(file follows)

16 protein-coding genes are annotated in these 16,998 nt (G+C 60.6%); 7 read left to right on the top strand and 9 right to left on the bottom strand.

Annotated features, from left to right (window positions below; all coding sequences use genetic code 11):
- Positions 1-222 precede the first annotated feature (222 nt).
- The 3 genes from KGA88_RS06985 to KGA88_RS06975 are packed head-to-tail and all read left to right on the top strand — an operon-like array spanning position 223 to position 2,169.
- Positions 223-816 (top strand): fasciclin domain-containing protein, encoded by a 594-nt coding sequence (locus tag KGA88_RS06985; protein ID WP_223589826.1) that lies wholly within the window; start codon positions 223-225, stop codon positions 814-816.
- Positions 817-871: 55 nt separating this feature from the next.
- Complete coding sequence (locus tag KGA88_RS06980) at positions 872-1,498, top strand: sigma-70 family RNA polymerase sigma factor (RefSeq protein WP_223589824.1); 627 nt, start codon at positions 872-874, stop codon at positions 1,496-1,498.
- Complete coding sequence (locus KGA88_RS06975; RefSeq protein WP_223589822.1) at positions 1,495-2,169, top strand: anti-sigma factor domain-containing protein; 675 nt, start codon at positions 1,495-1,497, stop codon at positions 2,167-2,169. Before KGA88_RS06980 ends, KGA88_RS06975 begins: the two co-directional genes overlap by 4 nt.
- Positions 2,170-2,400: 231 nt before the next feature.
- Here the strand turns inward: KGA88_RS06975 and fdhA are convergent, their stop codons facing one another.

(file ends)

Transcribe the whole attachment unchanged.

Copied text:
16 protein-coding genes are annotated in these 16,998 nt (G+C 60.6%); 7 read left to right on the top strand and 9 right to left on the bottom strand.

Annotated features, from left to right (window positions below; all coding sequences use genetic code 11):
- Positions 1-222 precede the first annotated feature (222 nt).
- The 3 genes from KGA88_RS06985 to KGA88_RS06975 are packed head-to-tail and all read left to right on the top strand — an operon-like array spanning position 223 to position 2,169.
- Positions 223-816 (top strand): fasciclin domain-containing protein, encoded by a 594-nt coding sequence (locus tag KGA88_RS06985; protein ID WP_223589826.1) that lies wholly within the window; start codon positions 223-225, stop codon positions 814-816.
- Positions 817-871: 55 nt separating this feature from the next.
- Complete coding sequence (locus tag KGA88_RS06980) at positions 872-1,498, top strand: sigma-70 family RNA polymerase sigma factor (RefSeq protein WP_223589824.1); 627 nt, start codon at positions 872-874, stop codon at positions 1,496-1,498.
- Complete coding sequence (locus KGA88_RS06975; RefSeq protein WP_223589822.1) at positions 1,495-2,169, top strand: anti-sigma factor domain-containing protein; 675 nt, start codon at positions 1,495-1,497, stop codon at positions 2,167-2,169. Before KGA88_RS06980 ends, KGA88_RS06975 begins: the two co-directional genes overlap by 4 nt.
- Positions 2,170-2,400: 231 nt before the next feature.
- Here the strand turns inward: KGA88_RS06975 and fdhA are convergent, their stop codons facing one another.